Damian McBride: Repentant spinner

Damian McBride is a bastard. And, unusually for a memoirist, he’s very keen to let you know that from the start, writes Helen Lewis.

Power Trip: a Decade of Policy, Plots and Spin
Damian McBride
Biteback, 320pp, £20
 
Damian McBride is a bastard. And, unusually for a memoirist, he’s very keen to let you know that from the start. “I wasn’t always a nasty bastard, but you could argue the signs were there,” he writes in chapter two, and then relates how he ruined an undergraduate football match by repeatedly fouling the other team. By the end of the book, the transformation is complete: “the corrosive nature of our political system . . . slowly ate away my principles, scruples and judgement to the point where someone I’d never met before could call me a bastard and one of my closest colleagues could call me cruel, and I’d almost take those things as compliments”.
 
So what exactly did McBride do that made him so bad? He was Gordon Brown’s spin doctor during Brown’s time at the Treasury and his first two years at No 10, in which capacity he schmoozed, bullied, berated, lied and not-quite-lied relentlessly in the service of his “brilliant” boss. If that doesn’t sound so bad, remember that this is a spinner against whom Alastair Campbellhas taken the moral high ground. (He called McBride’s book “sickening” and the man himself “odious”, adding: “You lied and stole and cheated, you damaged Labour and team players like me had to put up with it.”)
 
McBride started his political career in the civil service, working on tax regulation as an official in Customs. Here, he offers the weirdly fascinating nugget that one of the most progressive possible changes to the tax system would be cutting the VAT on pet food to 5 per cent. “Yep, compared to other options, there’s a hugely disproportionate benefit for pensioners and low-income families with kids,” he tells Ed Balls and Ed Miliband, who were then Brown’s special advisers at the Treasury. In return, they look at him “as if I was an idiot”.
 
He soon parlays his expertise into a role as the head of communications at the Treasury in 2003, from where he volunteers for frontline service in the Blair/Brown wars. Unlike just about everyone else in the party, he sees their conflict as a good thing for Labour. “As long as their feud continued, it was the only political story that mattered,” he writes. “No one else, least of all the Conservative Party, could get a look in . . . A relatively dry policy issue which would barely rate a mention by the newspapers in normal circumstances could be turned into a front-page story for a week afterwards simply by injecting a bit of No 11 fury or No 10 irritation.”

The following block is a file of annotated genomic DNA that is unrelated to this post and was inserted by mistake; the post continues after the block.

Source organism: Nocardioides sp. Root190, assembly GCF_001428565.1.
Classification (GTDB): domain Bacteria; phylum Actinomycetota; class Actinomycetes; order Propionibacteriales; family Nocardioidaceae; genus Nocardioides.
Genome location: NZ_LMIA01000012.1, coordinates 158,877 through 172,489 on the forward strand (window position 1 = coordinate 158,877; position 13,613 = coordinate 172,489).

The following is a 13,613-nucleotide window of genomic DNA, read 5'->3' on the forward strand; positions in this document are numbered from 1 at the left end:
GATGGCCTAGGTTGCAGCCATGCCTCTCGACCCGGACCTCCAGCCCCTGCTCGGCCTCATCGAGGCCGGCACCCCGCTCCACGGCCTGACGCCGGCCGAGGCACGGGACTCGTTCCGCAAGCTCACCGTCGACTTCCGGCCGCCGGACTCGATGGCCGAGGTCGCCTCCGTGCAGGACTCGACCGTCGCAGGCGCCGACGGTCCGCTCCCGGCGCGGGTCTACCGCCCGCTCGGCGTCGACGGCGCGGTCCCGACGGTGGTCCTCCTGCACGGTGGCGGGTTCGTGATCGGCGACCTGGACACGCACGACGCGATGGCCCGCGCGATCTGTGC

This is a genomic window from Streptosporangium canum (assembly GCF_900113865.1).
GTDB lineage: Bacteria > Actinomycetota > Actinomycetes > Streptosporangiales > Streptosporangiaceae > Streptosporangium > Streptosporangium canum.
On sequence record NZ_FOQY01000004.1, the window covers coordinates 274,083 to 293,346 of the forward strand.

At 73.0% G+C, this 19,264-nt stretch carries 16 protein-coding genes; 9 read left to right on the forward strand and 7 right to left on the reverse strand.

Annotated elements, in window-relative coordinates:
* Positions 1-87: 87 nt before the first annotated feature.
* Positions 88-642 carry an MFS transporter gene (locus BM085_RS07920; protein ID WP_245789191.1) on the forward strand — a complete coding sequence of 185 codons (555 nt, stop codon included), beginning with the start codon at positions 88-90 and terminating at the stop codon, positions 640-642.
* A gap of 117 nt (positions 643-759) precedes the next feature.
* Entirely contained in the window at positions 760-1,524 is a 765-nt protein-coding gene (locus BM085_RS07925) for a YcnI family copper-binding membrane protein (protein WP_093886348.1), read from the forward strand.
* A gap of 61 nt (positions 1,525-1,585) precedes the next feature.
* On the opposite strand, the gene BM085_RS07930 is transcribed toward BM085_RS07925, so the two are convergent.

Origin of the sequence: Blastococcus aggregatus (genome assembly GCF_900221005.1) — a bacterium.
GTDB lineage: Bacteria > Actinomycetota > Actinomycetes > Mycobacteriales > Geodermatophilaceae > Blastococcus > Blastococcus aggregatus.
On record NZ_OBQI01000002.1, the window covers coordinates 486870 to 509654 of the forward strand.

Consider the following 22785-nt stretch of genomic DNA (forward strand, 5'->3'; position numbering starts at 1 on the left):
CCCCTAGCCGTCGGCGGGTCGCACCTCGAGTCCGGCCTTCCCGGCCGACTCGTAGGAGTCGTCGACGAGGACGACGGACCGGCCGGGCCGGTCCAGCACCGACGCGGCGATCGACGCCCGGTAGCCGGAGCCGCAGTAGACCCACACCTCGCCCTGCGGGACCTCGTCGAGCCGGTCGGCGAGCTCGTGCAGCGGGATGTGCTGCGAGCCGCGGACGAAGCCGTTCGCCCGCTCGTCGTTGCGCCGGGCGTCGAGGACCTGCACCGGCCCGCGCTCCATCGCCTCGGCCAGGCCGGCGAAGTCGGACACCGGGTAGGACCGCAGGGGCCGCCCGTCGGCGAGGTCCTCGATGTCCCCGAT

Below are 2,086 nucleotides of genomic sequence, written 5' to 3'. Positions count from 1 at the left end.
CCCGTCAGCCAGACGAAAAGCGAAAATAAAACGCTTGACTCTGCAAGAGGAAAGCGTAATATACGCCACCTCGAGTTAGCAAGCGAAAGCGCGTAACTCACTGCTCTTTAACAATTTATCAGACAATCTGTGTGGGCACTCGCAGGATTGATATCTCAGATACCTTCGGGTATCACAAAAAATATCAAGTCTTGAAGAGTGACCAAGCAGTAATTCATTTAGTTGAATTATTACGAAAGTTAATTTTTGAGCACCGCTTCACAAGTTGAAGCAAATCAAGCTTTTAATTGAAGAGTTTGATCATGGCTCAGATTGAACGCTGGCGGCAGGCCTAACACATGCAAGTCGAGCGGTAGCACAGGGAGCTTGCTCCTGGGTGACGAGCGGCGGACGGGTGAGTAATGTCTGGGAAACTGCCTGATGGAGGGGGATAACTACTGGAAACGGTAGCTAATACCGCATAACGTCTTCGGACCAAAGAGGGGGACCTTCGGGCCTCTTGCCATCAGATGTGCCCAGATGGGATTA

Unfortunately this trench warfare persists for so long that everyone gets too good at it; it becomes an end in itself. And although McBride never whispers a word against his patron, it is clear from his account that after so many years scheming against the enemy next door, Brown feels oddly bereft when he moves in there. It reminds me a little of the Comedian in Watchmen going to see his dying arch-enemy, Moloch, and crying real tears. Without anyone to define himself against, Brown was inevitably diminished.
 
Meanwhile, McBride grows ever more monstrous. After Ivan Lewis, then a junior health minister, strays into talking about tax policy, he is slapped down by a “No 10 source” who tells him to stick to his brief. Lewis makes the mistake of telling McBride that such bully-boy tactics don’t frighten him: McBride retaliates with a story about his “supposed pestering of a young civil servant”, planted in the News of the World. It is only when he sees the photo of the woman involved, snatched on her doorstep, that he feels a brief pang of guilt.
 
Later, Harriet Harman overhears him spinning the line that she’s unhappy at not teeing up Brown’s 2008 conference speech, which was intended to bolster the narrative that Sarah Brown’s gushing introduction was a spontaneous, last-minute gesture. “She was naturally furious, given she’d been actively encouraging Sarah . . . what I regarded as harmless white lies designed to tell a wider story often seemed like gratuitous and totally unnecessary slanders if you were on the receiving end.” No shit.
 
After a few hundred pages of this, the reader is left with one question: you say you were a lying bastard then, so why should I trust a word you say now? McBride offers as evidence his Catholic faith, his later work for his old school in Finchley and the charity Cafod, and the assertion that by confession he hopes for redemption. The only trouble is that the book seems a careful construction rather than a warts-and-all unburdening. There is one anecdote about him being drunk at conference, passing out naked in bed and having to be woken up by Ed Balls. Assuming that a “female bedmate was indulging in some amorous play-wrestling”, he pulls Balls on top of him. The future shadow chancellor responds by going to the bathroom and returning with a binful of cold water, which he dumps over the prone adviser.
 
Now, McBride is a canny enough operator to know this story has “newspaper serialisation sidebar” written all over it – it involves a politician you’ve heard of and it sounds slightly saucy without actually being damaging. (It duly appeared as a sidebar in the Mail on Sunday’s buy-up of the book.)